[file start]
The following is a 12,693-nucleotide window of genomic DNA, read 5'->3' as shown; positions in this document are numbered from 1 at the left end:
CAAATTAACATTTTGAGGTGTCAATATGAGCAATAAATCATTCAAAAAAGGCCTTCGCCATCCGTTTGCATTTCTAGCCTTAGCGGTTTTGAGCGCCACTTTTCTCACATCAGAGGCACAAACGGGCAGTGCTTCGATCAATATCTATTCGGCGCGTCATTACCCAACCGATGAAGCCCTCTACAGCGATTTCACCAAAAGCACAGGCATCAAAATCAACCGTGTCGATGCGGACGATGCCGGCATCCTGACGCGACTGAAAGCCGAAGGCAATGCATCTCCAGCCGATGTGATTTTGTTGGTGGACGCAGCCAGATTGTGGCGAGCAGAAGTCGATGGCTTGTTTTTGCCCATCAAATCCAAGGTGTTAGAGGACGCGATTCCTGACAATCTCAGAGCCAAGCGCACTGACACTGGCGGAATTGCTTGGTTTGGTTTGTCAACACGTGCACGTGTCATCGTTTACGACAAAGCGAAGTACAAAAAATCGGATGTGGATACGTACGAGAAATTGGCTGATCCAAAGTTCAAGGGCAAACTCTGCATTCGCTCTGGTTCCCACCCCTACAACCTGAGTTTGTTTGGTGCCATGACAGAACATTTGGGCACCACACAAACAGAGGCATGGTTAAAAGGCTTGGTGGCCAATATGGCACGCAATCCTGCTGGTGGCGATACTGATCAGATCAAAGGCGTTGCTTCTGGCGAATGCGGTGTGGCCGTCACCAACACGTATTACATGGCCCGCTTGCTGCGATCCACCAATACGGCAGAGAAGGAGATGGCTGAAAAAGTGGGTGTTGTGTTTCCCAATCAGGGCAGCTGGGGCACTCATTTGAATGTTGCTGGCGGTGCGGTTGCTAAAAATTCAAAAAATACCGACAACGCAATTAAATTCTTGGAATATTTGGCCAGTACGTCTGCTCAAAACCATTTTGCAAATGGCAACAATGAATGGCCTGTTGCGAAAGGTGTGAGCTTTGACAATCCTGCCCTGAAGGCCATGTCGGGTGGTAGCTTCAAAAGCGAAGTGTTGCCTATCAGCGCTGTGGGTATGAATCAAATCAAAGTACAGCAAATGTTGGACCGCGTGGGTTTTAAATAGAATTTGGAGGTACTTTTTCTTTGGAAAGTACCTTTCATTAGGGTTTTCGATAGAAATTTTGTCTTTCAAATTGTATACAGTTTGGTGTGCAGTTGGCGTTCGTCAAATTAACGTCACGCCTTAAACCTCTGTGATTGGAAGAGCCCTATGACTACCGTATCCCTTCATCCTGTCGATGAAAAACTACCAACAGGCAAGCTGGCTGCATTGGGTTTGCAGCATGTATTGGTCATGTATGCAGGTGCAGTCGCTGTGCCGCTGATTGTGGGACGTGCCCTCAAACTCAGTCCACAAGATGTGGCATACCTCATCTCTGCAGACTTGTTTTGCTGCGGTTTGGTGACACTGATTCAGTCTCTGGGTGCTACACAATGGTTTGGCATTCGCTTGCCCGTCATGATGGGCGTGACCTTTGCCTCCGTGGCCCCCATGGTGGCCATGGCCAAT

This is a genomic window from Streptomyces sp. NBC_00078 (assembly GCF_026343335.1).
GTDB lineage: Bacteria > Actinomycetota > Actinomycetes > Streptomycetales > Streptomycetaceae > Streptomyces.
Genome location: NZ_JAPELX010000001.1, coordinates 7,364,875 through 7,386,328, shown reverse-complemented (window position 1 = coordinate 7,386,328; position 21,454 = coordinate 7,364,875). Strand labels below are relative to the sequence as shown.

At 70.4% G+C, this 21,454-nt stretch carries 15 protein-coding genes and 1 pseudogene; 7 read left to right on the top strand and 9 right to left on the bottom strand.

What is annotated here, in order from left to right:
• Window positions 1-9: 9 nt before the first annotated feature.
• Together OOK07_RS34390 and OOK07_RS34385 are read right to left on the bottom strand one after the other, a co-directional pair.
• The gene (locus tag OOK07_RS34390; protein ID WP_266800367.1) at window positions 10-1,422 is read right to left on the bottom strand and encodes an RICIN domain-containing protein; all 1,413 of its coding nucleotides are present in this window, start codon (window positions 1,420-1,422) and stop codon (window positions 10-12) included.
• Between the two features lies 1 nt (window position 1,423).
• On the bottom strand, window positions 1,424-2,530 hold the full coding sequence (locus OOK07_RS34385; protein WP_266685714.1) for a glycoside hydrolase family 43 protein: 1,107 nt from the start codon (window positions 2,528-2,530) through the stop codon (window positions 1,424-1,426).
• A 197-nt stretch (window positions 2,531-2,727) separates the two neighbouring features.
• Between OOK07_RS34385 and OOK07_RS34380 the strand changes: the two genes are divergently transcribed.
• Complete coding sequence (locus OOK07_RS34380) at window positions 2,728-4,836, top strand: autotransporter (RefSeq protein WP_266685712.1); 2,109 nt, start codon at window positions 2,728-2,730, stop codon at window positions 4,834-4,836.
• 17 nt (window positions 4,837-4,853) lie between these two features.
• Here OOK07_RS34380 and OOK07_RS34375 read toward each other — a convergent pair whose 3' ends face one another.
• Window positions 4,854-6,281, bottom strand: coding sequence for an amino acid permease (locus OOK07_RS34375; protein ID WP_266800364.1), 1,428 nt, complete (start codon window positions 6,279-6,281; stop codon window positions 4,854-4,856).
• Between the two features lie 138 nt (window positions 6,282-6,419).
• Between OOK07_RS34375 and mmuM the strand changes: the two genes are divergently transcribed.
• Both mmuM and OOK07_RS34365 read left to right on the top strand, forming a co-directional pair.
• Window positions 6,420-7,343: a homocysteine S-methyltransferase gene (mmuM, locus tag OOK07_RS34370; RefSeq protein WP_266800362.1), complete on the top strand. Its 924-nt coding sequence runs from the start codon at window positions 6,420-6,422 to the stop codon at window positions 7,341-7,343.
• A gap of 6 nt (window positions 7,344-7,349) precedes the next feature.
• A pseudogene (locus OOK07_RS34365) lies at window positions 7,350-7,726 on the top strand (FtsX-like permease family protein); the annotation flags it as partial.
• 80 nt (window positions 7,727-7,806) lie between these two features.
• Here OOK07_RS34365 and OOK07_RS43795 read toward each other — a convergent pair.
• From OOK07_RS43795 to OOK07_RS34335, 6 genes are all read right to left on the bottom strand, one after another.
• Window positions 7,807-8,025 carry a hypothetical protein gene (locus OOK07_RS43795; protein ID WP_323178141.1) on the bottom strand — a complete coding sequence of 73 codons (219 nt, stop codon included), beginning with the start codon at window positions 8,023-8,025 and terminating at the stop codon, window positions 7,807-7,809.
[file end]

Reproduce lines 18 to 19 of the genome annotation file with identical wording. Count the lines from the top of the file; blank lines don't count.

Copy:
• Window positions 4,854-6,281, bottom strand: coding sequence for an amino acid permease (locus OOK07_RS34375; protein ID WP_266800364.1), 1,428 nt, complete (start codon window positions 6,279-6,281; stop codon window positions 4,854-4,856).
• Between the two features lie 138 nt (window positions 6,282-6,419).